Capturing the Light

Front Cover
Pan Macmillan UK, May 1, 2013 - Biography & Autobiography - 300 pages

Capturing the Light starts with a tiny scrap of purple-tinged paper, 176 years old and about the size of a postage stamp. On it you can just make out a tiny, ghostly image of a gothic window, an image so small and perfect that it 'might be supposed to be the work of some Lilliputian artist': the world's first photographic negative.

This captivating book traces the lives of two very different men in the 1830s, both racing to be the first to solve one of the world's oldest problems: how to capture an image and keep it for ever. On the one hand there is Henry Fox Talbot: a quiet, solitary gentleman-amateur tinkering away on his farm in the English countryside. On the other Louis Daguerre, a flamboyant, charismatic French showman in search of fame and fortune. Only one question remains: who will get there first?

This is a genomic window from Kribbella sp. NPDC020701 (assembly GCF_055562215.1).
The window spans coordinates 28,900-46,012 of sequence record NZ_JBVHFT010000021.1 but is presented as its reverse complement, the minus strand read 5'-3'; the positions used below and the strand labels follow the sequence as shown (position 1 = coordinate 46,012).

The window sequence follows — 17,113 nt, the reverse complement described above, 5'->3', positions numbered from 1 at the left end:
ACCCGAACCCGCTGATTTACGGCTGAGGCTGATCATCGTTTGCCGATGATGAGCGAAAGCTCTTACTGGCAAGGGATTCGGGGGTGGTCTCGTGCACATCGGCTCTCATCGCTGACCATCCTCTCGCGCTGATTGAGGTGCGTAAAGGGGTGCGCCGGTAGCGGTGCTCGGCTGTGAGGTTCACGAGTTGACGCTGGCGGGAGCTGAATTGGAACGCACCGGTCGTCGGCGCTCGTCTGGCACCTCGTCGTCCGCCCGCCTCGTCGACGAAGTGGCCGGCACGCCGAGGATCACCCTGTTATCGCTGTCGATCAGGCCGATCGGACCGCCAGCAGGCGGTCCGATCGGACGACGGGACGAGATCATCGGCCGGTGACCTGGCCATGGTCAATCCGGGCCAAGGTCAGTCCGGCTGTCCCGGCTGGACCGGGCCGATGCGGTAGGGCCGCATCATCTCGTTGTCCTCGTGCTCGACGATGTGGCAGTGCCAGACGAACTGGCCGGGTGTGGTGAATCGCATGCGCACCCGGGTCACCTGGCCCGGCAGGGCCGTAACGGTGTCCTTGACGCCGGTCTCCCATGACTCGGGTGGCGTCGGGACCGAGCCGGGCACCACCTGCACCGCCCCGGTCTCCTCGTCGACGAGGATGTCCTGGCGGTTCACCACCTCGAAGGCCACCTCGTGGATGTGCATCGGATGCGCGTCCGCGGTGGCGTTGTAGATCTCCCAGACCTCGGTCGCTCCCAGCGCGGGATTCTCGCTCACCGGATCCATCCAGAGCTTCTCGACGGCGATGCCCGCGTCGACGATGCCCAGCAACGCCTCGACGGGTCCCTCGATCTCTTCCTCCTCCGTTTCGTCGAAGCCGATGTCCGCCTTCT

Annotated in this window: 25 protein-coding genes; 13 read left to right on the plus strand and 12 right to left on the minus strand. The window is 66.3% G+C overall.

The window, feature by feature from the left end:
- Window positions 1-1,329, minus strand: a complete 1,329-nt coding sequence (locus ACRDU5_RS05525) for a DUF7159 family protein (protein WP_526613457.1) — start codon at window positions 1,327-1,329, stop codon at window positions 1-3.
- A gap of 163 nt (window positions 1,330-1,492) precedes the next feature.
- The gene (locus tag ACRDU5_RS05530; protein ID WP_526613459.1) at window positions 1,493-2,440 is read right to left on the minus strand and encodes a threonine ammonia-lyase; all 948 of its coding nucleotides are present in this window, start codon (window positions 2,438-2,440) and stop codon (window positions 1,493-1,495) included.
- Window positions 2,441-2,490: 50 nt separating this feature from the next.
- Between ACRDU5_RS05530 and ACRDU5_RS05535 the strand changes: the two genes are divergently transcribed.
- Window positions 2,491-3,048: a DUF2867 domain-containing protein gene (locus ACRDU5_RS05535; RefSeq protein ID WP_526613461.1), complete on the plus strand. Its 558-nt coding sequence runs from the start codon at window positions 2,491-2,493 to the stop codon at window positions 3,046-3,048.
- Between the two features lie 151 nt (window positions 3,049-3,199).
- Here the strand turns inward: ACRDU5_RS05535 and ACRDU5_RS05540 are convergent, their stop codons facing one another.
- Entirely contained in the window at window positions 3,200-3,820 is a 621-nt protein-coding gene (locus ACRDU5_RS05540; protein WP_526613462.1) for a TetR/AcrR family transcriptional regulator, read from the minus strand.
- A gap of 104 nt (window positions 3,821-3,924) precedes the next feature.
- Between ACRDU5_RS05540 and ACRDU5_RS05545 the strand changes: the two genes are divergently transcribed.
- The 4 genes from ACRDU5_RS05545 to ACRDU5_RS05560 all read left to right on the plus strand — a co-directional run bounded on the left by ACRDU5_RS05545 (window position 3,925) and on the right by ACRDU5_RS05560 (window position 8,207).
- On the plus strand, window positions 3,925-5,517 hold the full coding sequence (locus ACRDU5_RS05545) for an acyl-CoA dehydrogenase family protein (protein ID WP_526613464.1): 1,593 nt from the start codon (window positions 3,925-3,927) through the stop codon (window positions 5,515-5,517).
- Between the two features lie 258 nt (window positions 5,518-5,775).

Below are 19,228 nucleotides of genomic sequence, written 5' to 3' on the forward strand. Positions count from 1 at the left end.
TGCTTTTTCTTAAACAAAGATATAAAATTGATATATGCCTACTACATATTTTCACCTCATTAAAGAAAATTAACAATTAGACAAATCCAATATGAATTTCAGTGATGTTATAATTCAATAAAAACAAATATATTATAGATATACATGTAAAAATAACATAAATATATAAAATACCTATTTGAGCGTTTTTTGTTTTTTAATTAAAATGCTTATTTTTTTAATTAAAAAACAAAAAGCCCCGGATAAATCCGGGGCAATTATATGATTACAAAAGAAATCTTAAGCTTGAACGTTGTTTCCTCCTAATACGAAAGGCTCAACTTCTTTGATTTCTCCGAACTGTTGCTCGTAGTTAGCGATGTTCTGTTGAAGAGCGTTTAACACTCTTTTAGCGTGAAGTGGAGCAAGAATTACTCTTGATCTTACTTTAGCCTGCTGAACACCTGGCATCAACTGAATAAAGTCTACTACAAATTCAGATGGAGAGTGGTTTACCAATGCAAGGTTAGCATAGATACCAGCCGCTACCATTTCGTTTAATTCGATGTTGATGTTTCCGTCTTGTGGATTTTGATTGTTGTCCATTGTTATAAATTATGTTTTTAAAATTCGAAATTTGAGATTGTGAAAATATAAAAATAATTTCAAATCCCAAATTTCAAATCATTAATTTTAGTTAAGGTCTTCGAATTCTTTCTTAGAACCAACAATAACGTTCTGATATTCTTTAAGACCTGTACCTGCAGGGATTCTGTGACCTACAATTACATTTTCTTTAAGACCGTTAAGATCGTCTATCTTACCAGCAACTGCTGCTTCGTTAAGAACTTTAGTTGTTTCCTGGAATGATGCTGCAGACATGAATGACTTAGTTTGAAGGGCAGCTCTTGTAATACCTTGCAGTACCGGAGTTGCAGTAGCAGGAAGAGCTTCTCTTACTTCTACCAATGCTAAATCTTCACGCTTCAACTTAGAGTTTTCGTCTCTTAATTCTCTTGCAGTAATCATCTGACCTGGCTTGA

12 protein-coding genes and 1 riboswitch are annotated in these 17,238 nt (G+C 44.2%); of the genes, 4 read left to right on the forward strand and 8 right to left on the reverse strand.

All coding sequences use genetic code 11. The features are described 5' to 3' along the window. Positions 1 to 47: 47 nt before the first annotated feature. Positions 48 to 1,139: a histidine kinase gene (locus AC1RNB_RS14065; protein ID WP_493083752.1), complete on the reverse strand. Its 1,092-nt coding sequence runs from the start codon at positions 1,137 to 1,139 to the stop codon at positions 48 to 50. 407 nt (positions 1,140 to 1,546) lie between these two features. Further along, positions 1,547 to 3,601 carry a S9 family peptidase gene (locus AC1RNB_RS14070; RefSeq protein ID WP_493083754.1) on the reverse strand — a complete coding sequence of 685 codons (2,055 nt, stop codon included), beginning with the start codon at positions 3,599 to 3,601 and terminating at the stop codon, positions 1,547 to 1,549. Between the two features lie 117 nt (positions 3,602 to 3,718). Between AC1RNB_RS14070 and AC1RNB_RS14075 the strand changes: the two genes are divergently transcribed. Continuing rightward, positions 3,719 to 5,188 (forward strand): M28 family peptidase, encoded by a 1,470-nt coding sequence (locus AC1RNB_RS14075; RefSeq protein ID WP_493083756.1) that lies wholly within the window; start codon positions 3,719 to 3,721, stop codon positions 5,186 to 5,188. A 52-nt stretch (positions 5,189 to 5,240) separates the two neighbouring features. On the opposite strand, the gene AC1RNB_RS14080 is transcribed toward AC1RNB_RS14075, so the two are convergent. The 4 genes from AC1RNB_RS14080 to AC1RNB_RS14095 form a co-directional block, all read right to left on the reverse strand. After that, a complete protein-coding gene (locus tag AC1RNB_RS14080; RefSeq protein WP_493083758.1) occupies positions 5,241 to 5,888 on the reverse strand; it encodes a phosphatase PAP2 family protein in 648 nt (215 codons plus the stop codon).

What people are saying - Write a review

LibraryThing Review

User Review  - jessibud2 - LibraryThing

This was a fascinating look at not just the history of photography, per se, but also at the 2 men who were at the centre of its development. Louis Daguerre and Henry Fox Talbot lived in different ... Read full review

LibraryThing Review

User Review  - pierthinker - LibraryThing

This is the story of the birth and early development of photography in the 19th century and focuses on the life and work of Henry Fox Talbot in England and Louis Daguerre in France. The book tries ... Read full review

Other editions - View all

About the author (2013)

Roger Watson is a world authority on the early history of photography. He is currently the Curator of the Fox Talbot Museum at Lacock Abbey and an occasional lecturer at DeMontfort University in Leicester. Helen Rappaport is a historian with a specialism in the nineteenth century and revolutionary Russia. She is the author of eight published books, including Ekaterinburg:The Last Days of the Romanovs and Magnificent Obsession: Victoria, Albert and the Death that Changed the Monarchy.